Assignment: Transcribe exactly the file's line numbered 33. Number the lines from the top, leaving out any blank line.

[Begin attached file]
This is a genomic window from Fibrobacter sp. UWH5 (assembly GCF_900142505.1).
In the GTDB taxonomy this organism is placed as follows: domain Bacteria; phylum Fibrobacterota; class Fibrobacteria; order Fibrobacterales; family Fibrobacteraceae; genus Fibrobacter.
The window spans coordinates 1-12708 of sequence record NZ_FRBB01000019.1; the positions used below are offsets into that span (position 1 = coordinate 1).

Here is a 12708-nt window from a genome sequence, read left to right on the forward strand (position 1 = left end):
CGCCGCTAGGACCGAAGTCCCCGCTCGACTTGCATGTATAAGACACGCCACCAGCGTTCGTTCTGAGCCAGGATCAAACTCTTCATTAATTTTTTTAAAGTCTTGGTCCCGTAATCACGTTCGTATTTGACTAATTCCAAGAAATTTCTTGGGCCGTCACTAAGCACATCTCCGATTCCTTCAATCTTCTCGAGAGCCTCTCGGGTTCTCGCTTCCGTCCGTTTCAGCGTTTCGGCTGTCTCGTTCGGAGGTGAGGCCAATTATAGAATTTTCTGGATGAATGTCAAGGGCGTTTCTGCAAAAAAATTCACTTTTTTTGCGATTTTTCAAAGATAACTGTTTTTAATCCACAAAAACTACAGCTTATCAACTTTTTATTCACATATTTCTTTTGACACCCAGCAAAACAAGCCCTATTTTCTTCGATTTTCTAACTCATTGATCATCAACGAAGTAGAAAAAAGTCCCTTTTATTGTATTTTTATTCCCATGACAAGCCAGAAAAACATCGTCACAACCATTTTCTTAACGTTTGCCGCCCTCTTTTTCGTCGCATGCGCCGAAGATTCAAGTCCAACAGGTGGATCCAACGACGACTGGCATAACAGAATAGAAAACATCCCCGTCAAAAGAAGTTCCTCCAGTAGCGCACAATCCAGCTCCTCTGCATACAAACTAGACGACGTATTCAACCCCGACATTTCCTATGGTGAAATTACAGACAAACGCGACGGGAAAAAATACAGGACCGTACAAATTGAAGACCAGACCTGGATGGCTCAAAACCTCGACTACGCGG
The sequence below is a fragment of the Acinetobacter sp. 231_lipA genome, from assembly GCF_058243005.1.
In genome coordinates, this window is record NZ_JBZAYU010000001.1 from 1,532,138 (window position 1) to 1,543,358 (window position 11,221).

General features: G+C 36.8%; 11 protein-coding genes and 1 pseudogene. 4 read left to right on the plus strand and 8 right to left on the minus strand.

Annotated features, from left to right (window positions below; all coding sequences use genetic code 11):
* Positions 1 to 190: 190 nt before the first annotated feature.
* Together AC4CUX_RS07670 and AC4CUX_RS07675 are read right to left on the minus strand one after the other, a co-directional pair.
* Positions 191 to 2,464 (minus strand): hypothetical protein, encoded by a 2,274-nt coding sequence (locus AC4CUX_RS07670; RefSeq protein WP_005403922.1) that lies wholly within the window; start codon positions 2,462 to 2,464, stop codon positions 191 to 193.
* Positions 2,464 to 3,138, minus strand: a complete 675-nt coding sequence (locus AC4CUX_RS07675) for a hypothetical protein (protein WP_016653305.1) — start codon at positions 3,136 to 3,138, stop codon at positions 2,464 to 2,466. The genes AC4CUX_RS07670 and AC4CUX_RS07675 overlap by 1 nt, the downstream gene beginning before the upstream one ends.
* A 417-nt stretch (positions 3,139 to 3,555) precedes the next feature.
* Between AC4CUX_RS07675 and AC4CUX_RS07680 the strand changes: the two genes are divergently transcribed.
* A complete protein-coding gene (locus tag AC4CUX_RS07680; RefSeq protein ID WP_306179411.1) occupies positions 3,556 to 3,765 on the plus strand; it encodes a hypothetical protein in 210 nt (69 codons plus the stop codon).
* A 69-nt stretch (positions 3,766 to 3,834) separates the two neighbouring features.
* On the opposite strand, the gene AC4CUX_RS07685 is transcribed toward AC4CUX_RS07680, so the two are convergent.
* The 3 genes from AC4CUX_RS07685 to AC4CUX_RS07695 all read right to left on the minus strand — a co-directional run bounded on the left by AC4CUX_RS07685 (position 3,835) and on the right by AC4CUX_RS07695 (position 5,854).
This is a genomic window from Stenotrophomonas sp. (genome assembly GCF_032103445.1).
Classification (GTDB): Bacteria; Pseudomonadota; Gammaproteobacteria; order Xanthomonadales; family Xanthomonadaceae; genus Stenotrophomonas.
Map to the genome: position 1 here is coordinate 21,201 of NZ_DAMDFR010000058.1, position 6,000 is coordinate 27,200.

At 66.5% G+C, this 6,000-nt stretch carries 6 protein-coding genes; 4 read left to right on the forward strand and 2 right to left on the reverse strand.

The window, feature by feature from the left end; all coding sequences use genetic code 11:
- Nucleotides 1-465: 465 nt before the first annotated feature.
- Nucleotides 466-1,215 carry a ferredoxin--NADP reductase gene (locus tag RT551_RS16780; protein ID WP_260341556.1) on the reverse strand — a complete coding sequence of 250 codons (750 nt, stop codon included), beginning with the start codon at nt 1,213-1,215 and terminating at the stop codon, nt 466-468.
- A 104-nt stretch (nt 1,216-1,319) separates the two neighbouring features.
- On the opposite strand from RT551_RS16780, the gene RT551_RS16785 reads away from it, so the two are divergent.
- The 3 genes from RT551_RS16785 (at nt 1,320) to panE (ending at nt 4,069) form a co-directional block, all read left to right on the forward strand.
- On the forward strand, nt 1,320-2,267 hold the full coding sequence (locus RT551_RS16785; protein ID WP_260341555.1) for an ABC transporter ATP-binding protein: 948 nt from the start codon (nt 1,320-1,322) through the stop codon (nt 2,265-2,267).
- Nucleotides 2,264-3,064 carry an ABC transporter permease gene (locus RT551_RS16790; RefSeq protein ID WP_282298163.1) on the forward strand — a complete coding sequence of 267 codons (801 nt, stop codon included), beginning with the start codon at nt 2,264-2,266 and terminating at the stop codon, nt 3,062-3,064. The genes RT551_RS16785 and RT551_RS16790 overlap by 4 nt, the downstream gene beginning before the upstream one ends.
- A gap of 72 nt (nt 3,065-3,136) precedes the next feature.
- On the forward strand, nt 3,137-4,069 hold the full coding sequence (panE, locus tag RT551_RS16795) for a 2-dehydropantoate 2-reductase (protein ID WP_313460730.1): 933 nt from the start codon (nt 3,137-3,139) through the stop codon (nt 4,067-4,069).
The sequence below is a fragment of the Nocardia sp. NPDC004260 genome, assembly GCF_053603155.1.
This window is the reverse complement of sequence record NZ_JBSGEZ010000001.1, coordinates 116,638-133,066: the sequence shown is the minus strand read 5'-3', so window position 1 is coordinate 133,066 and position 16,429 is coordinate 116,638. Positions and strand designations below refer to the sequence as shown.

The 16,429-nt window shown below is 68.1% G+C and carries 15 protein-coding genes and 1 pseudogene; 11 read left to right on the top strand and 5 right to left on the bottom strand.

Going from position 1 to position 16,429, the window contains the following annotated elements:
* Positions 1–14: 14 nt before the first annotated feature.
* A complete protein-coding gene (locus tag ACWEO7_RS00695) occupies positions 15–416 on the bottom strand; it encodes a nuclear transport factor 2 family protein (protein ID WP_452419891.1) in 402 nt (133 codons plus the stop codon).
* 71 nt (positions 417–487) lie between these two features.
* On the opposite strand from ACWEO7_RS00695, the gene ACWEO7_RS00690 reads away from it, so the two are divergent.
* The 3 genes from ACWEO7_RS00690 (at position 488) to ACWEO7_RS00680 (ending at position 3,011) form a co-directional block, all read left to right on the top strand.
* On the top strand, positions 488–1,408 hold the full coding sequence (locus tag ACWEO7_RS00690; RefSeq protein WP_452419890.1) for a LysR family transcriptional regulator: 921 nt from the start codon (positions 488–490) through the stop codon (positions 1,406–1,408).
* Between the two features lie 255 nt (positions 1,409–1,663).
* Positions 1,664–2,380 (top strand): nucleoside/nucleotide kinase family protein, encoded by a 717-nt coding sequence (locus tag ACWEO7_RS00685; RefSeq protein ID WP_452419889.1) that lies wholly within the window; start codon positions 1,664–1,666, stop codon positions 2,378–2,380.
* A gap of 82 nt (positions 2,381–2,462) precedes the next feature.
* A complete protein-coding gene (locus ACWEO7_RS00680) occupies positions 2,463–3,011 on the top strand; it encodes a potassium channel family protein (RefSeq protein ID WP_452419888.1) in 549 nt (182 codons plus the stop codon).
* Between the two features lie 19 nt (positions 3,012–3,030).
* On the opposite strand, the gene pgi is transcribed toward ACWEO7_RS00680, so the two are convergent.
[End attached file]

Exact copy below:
- On the forward strand, nt 3,137-4,069 hold the full coding sequence (panE, locus tag RT551_RS16795) for a 2-dehydropantoate 2-reductase (protein ID WP_313460730.1): 933 nt from the start codon (nt 3,137-3,139) through the stop codon (nt 4,067-4,069).